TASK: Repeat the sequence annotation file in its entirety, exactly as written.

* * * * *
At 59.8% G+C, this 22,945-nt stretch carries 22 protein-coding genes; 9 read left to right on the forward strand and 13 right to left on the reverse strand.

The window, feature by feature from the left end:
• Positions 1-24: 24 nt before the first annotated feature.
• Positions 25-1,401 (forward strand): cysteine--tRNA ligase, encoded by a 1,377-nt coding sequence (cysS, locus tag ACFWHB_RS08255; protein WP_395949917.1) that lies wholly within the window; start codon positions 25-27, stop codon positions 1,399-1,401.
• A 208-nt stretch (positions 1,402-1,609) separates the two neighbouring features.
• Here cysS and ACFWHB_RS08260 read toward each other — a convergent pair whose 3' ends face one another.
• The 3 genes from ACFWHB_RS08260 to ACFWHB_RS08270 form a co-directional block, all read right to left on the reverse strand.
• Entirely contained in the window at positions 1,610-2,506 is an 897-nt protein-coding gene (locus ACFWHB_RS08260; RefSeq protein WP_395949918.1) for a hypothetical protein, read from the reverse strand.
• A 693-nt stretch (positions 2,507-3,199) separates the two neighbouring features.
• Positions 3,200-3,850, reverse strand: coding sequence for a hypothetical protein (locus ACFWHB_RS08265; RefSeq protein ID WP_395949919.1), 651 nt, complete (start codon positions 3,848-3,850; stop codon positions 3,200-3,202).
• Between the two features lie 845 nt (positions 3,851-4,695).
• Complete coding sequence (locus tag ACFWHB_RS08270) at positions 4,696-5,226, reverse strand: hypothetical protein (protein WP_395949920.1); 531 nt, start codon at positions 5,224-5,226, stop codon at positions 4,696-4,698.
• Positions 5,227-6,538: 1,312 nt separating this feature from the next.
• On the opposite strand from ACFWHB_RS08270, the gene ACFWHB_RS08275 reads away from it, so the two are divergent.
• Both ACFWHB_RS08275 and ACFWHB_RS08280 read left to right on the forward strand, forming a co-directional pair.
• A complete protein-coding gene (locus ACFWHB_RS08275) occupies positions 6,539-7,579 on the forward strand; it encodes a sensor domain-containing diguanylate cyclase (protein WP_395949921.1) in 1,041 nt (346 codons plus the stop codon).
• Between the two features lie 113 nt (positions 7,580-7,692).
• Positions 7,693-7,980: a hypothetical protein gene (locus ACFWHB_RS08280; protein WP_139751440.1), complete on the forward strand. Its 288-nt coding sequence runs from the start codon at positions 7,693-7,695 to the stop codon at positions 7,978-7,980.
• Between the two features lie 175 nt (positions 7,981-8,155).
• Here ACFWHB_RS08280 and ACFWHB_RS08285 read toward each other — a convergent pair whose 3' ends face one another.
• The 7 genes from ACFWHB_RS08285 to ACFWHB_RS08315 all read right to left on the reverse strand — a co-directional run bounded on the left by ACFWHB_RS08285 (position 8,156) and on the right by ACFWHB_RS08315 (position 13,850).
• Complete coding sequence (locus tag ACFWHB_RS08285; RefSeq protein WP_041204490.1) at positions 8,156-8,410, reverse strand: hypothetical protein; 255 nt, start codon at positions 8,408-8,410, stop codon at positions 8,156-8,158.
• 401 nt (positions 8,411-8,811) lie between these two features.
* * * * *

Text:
At 59.8% G+C, this 22,945-nt stretch carries 22 protein-coding genes; 9 read left to right on the forward strand and 13 right to left on the reverse strand.

The window, feature by feature from the left end:
• Positions 1-24: 24 nt before the first annotated feature.
• Positions 25-1,401 (forward strand): cysteine--tRNA ligase, encoded by a 1,377-nt coding sequence (cysS, locus tag ACFWHB_RS08255; protein WP_395949917.1) that lies wholly within the window; start codon positions 25-27, stop codon positions 1,399-1,401.
• A 208-nt stretch (positions 1,402-1,609) separates the two neighbouring features.
• Here cysS and ACFWHB_RS08260 read toward each other — a convergent pair whose 3' ends face one another.
• The 3 genes from ACFWHB_RS08260 to ACFWHB_RS08270 form a co-directional block, all read right to left on the reverse strand.
• Entirely contained in the window at positions 1,610-2,506 is an 897-nt protein-coding gene (locus ACFWHB_RS08260; RefSeq protein WP_395949918.1) for a hypothetical protein, read from the reverse strand.
• A 693-nt stretch (positions 2,507-3,199) separates the two neighbouring features.
• Positions 3,200-3,850, reverse strand: coding sequence for a hypothetical protein (locus ACFWHB_RS08265; RefSeq protein ID WP_395949919.1), 651 nt, complete (start codon positions 3,848-3,850; stop codon positions 3,200-3,202).
• Between the two features lie 845 nt (positions 3,851-4,695).
• Complete coding sequence (locus tag ACFWHB_RS08270) at positions 4,696-5,226, reverse strand: hypothetical protein (protein WP_395949920.1); 531 nt, start codon at positions 5,224-5,226, stop codon at positions 4,696-4,698.
• Positions 5,227-6,538: 1,312 nt separating this feature from the next.
• On the opposite strand from ACFWHB_RS08270, the gene ACFWHB_RS08275 reads away from it, so the two are divergent.
• Both ACFWHB_RS08275 and ACFWHB_RS08280 read left to right on the forward strand, forming a co-directional pair.
• A complete protein-coding gene (locus ACFWHB_RS08275) occupies positions 6,539-7,579 on the forward strand; it encodes a sensor domain-containing diguanylate cyclase (protein WP_395949921.1) in 1,041 nt (346 codons plus the stop codon).
• Between the two features lie 113 nt (positions 7,580-7,692).
• Positions 7,693-7,980: a hypothetical protein gene (locus ACFWHB_RS08280; protein WP_139751440.1), complete on the forward strand. Its 288-nt coding sequence runs from the start codon at positions 7,693-7,695 to the stop codon at positions 7,978-7,980.
• Between the two features lie 175 nt (positions 7,981-8,155).
• Here ACFWHB_RS08280 and ACFWHB_RS08285 read toward each other — a convergent pair whose 3' ends face one another.
• The 7 genes from ACFWHB_RS08285 to ACFWHB_RS08315 all read right to left on the reverse strand — a co-directional run bounded on the left by ACFWHB_RS08285 (position 8,156) and on the right by ACFWHB_RS08315 (position 13,850).
• Complete coding sequence (locus tag ACFWHB_RS08285; RefSeq protein WP_041204490.1) at positions 8,156-8,410, reverse strand: hypothetical protein; 255 nt, start codon at positions 8,408-8,410, stop codon at positions 8,156-8,158.
• 401 nt (positions 8,411-8,811) lie between these two features.